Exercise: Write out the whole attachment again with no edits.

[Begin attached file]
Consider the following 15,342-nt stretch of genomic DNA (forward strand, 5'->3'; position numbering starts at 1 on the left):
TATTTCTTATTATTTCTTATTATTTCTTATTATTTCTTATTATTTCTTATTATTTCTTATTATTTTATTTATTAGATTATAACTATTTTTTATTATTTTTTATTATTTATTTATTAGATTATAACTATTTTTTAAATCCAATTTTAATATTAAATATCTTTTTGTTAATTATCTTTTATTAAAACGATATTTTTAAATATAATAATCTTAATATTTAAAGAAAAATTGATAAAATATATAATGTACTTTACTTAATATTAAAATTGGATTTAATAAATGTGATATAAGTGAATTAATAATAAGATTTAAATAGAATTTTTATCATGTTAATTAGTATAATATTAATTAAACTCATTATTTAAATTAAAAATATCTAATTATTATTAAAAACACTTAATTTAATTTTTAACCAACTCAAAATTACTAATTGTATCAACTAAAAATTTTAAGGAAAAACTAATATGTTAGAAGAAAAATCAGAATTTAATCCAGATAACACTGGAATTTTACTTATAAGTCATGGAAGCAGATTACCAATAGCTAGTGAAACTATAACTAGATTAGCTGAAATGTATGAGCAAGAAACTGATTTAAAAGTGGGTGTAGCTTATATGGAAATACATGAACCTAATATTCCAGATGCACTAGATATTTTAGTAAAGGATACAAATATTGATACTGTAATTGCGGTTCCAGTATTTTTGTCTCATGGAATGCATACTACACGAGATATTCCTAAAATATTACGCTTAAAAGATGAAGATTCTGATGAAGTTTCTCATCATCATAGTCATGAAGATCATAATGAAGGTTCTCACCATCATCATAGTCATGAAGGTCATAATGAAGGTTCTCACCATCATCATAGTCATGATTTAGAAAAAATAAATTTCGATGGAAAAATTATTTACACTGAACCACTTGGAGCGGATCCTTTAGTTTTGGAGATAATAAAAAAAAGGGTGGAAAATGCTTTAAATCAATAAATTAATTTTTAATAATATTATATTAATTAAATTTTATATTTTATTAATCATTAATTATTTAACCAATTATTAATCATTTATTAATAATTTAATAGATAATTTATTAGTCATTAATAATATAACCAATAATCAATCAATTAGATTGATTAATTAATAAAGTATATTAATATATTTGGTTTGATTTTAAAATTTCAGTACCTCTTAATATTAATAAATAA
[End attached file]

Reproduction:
Consider the following 15,342-nt stretch of genomic DNA (forward strand, 5'->3'; position numbering starts at 1 on the left):
TATTTCTTATTATTTCTTATTATTTCTTATTATTTCTTATTATTTCTTATTATTTCTTATTATTTTATTTATTAGATTATAACTATTTTTTATTATTTTTTATTATTTATTTATTAGATTATAACTATTTTTTAAATCCAATTTTAATATTAAATATCTTTTTGTTAATTATCTTTTATTAAAACGATATTTTTAAATATAATAATCTTAATATTTAAAGAAAAATTGATAAAATATATAATGTACTTTACTTAATATTAAAATTGGATTTAATAAATGTGATATAAGTGAATTAATAATAAGATTTAAATAGAATTTTTATCATGTTAATTAGTATAATATTAATTAAACTCATTATTTAAATTAAAAATATCTAATTATTATTAAAAACACTTAATTTAATTTTTAACCAACTCAAAATTACTAATTGTATCAACTAAAAATTTTAAGGAAAAACTAATATGTTAGAAGAAAAATCAGAATTTAATCCAGATAACACTGGAATTTTACTTATAAGTCATGGAAGCAGATTACCAATAGCTAGTGAAACTATAACTAGATTAGCTGAAATGTATGAGCAAGAAACTGATTTAAAAGTGGGTGTAGCTTATATGGAAATACATGAACCTAATATTCCAGATGCACTAGATATTTTAGTAAAGGATACAAATATTGATACTGTAATTGCGGTTCCAGTATTTTTGTCTCATGGAATGCATACTACACGAGATATTCCTAAAATATTACGCTTAAAAGATGAAGATTCTGATGAAGTTTCTCATCATCATAGTCATGAAGATCATAATGAAGGTTCTCACCATCATCATAGTCATGAAGGTCATAATGAAGGTTCTCACCATCATCATAGTCATGATTTAGAAAAAATAAATTTCGATGGAAAAATTATTTACACTGAACCACTTGGAGCGGATCCTTTAGTTTTGGAGATAATAAAAAAAAGGGTGGAAAATGCTTTAAATCAATAAATTAATTTTTAATAATATTATATTAATTAAATTTTATATTTTATTAATCATTAATTATTTAACCAATTATTAATCATTTATTAATAATTTAATAGATAATTTATTAGTCATTAATAATATAACCAATAATCAATCAATTAGATTGATTAATTAATAAAGTATATTAATATATTTGGTTTGATTTTAAAATTTCAGTACCTCTTAATATTAATAAATAA